‘Inclusion that transforms our learning for the better’ guides campus initiative
Richard Newton, assistant professor of Religious Studies at Elizabethtown College, looks at conversations on race, diversity and differences as ways to ‘pay forward’ inspiration.
In 2015 the professor introduced six-word stories after being motivated by the Race Card Project, an endeavor of NPR’s Michelle Norris. The E-town version of these stories created an on-campus venue to honestly express thoughts, concerns and experiences about race and diversity.
Last spring, dry-erase boards were set up across campus to record personal stories, and paper submissions were requested. The stories were short. Six-words, to be exact. In the end, Newton and students in his Religion 101: Signifying Religion: An African American Worldview class gathered more than 500 narratives and created a fair where the thoughts could be shared.
But, at Elizabethtown College discussions of diversity are not simply projects that are pushed through and then discarded, said Newton. They are a movement to push the campus community toward an genuine understanding of our differences. So he asked, “what should the next six words on race be at the college?”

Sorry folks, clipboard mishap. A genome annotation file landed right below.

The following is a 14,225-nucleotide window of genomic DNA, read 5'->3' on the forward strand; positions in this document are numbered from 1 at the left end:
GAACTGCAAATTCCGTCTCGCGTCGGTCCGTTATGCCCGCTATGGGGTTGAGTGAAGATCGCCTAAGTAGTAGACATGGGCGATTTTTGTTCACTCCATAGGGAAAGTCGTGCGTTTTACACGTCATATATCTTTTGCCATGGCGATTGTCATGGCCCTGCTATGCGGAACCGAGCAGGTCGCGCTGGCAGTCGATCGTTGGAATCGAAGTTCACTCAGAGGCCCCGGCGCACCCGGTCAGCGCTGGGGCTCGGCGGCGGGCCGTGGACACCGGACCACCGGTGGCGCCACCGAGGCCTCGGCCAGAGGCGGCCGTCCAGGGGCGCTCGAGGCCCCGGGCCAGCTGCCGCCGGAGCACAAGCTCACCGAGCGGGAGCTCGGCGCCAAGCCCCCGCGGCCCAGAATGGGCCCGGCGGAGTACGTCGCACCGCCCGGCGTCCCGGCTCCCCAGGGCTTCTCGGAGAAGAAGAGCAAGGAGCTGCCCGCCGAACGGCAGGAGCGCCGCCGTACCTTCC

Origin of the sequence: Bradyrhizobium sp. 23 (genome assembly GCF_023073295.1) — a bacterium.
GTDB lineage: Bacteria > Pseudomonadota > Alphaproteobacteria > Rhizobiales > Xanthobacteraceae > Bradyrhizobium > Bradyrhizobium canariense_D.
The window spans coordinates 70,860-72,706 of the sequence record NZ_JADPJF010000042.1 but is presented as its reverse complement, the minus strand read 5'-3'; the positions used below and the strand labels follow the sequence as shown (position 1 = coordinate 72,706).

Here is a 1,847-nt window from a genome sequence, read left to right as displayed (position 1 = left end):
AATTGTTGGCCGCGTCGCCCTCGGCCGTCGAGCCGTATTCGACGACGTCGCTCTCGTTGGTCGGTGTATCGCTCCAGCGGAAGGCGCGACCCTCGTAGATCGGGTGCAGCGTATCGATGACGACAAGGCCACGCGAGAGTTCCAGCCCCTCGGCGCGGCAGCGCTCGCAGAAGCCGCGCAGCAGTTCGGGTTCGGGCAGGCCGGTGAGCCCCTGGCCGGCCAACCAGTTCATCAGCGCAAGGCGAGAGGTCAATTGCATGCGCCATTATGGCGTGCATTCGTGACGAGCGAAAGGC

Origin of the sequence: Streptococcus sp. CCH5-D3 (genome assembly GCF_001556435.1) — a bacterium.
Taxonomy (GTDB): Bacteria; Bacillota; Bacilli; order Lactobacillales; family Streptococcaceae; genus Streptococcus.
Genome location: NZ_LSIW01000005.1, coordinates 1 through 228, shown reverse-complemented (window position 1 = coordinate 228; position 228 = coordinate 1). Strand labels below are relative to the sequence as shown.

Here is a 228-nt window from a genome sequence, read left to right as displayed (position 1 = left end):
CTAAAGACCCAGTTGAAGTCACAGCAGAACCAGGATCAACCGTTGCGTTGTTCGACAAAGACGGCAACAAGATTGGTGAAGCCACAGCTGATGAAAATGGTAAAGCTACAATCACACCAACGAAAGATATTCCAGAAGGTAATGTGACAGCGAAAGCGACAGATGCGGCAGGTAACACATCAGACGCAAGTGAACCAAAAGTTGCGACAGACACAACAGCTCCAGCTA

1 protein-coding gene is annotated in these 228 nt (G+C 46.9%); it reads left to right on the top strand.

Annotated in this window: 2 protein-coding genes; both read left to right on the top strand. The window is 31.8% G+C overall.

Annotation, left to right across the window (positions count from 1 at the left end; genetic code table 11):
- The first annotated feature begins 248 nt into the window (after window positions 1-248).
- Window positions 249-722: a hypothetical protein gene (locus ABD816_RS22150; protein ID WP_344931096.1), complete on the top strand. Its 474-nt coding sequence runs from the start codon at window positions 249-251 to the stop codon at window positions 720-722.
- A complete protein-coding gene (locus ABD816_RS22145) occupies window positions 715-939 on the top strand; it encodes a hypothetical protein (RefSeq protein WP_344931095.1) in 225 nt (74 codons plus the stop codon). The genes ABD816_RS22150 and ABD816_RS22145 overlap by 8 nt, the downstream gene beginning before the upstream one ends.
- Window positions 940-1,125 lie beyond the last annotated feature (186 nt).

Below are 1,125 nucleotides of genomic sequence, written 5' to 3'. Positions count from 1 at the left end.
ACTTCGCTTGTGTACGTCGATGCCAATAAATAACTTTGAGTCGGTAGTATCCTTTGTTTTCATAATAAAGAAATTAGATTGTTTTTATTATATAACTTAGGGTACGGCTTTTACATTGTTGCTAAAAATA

Our generation is one that is going to make a difference.”
This semester his Religion 101 students took six-word stories to the next level by interviewing others on camera. They set up outside the Jay’s Nest and asked fellow Blue Jays to participate. “It helped them work on their ethnography skills,” Newton said. “Why do people feel uncomfortable when their faces are associated with their words?”
And, he said, it helped the College learn what needs to be done to help make campus inclusive for everyone.
Miriam Balasundram said she wishes all students would take Religion 101 so they are forced to look at diversity. “Minimally we learn of other races and cultures in elementary school,” but there is little shared knowledge after that.
The senior biology pre-med student said experiences like these help start a dialogue with her peers. “Our generation is one that is going to make a difference.”
In the interviews Balasundram said, some students “were raw with their answers, very unabated about what they felt about race.”
This honesty, however, has helped Balasundram live her life more consciously, more inclusively, she said. It will help her after graduation, also, as she becomes a doctor in rural areas of the United States where people can’t be easily reached.
The College’s motto depends on open discussions such as these, said Newton “It’s not easy, but it’s especially necessary. We can’t censor these stories.”